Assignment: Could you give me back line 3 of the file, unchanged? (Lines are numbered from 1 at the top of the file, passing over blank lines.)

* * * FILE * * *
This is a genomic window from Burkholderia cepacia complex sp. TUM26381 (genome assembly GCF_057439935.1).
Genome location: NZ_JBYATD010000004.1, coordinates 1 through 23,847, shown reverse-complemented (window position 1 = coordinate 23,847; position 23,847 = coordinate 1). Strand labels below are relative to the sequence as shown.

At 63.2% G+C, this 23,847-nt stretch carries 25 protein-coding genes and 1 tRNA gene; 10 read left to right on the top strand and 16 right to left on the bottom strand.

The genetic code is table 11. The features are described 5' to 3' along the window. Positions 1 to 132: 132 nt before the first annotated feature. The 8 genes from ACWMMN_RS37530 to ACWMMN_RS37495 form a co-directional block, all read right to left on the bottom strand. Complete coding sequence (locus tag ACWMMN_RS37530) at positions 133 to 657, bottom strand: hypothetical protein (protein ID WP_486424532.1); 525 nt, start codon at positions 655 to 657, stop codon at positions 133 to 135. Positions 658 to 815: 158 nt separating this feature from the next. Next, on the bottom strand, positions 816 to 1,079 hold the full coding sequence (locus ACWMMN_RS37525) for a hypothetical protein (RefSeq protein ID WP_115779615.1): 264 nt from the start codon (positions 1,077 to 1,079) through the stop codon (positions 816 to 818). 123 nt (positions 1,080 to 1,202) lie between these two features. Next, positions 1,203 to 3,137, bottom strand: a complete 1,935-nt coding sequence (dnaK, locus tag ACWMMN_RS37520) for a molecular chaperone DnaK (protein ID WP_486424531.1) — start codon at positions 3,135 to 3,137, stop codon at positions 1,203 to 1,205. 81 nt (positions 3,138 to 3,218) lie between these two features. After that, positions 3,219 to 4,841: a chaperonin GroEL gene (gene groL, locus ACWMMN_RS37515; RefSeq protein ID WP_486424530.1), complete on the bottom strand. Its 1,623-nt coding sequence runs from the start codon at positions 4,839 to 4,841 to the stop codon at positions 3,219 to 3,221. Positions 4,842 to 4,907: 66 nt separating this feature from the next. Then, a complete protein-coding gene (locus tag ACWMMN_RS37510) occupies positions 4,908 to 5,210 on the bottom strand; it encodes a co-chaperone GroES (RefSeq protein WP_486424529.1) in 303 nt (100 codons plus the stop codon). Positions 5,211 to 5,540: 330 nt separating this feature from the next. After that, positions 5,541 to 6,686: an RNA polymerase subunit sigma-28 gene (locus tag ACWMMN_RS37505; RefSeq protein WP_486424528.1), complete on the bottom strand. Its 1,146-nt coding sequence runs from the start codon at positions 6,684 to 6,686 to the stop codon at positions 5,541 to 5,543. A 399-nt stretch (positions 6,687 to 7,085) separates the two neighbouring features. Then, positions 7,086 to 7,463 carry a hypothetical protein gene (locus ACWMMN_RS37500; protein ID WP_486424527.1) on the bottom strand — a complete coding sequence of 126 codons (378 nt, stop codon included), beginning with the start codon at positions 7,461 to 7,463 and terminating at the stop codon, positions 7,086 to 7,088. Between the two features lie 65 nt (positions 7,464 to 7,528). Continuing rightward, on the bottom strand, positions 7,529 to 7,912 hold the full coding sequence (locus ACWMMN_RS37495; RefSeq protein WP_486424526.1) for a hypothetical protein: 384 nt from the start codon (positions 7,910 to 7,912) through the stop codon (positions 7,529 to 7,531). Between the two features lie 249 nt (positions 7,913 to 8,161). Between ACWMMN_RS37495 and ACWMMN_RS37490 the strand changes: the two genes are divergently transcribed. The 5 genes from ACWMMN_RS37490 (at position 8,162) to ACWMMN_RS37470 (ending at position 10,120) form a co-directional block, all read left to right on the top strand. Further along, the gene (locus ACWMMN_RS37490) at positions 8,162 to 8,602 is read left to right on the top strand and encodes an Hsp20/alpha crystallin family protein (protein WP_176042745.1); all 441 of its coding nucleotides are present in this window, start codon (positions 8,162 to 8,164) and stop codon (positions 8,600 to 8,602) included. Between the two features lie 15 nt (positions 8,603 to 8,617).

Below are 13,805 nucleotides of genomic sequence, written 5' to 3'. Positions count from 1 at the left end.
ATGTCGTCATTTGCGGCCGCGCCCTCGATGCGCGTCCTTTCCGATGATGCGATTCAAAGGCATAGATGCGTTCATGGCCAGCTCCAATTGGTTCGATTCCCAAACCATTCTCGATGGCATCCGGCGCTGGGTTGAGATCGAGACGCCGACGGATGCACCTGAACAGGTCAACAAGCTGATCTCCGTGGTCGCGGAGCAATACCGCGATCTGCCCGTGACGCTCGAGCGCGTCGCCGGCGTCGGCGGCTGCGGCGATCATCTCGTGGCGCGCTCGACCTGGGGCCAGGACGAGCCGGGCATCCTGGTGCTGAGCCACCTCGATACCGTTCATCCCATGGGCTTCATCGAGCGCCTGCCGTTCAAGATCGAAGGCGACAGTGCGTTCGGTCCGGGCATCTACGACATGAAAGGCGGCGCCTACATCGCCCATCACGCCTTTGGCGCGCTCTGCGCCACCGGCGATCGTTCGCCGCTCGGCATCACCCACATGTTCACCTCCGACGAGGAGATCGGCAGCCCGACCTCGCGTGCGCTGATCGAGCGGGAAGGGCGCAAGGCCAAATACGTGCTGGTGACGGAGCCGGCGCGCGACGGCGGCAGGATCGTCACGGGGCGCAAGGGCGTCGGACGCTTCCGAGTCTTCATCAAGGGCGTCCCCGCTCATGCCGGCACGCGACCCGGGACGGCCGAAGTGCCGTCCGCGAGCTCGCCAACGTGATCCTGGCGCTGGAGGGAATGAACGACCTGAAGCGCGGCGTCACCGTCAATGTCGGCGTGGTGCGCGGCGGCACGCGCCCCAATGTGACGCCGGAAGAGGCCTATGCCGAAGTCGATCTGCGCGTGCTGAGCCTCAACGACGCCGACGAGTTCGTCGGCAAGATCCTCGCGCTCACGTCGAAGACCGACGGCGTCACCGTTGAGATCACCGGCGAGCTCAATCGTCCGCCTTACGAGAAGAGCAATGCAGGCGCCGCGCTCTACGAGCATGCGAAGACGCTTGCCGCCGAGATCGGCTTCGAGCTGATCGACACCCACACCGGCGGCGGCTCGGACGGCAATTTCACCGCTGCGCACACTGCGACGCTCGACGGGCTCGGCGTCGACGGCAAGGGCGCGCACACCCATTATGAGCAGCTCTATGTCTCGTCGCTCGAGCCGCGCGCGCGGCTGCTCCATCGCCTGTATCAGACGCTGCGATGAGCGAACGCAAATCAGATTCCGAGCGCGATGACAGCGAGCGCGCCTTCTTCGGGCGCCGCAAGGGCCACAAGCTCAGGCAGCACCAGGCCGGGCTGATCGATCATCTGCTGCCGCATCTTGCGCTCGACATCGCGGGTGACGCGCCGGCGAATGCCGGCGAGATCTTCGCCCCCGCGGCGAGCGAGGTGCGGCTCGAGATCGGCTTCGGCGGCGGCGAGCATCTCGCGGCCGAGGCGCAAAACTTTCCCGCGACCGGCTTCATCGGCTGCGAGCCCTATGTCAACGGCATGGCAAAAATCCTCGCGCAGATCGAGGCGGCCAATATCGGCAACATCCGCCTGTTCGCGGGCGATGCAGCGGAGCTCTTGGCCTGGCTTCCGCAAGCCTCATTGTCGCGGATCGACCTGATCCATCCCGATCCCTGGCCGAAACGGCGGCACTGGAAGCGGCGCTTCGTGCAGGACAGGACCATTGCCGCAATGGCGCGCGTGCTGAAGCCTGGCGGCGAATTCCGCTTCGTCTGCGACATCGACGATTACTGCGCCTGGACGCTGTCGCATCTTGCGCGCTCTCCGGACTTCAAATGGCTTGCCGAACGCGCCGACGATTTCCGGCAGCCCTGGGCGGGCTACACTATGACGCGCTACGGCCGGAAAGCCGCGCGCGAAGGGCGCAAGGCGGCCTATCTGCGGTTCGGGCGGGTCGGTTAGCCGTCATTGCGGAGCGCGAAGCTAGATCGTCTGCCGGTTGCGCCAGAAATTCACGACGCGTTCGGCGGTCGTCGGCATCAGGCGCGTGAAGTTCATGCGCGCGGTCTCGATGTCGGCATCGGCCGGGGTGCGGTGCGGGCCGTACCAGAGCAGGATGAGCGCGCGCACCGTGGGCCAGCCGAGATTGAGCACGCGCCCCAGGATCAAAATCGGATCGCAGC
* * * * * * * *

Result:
At 63.2% G+C, this 23,847-nt stretch carries 25 protein-coding genes and 1 tRNA gene; 10 read left to right on the top strand and 16 right to left on the bottom strand.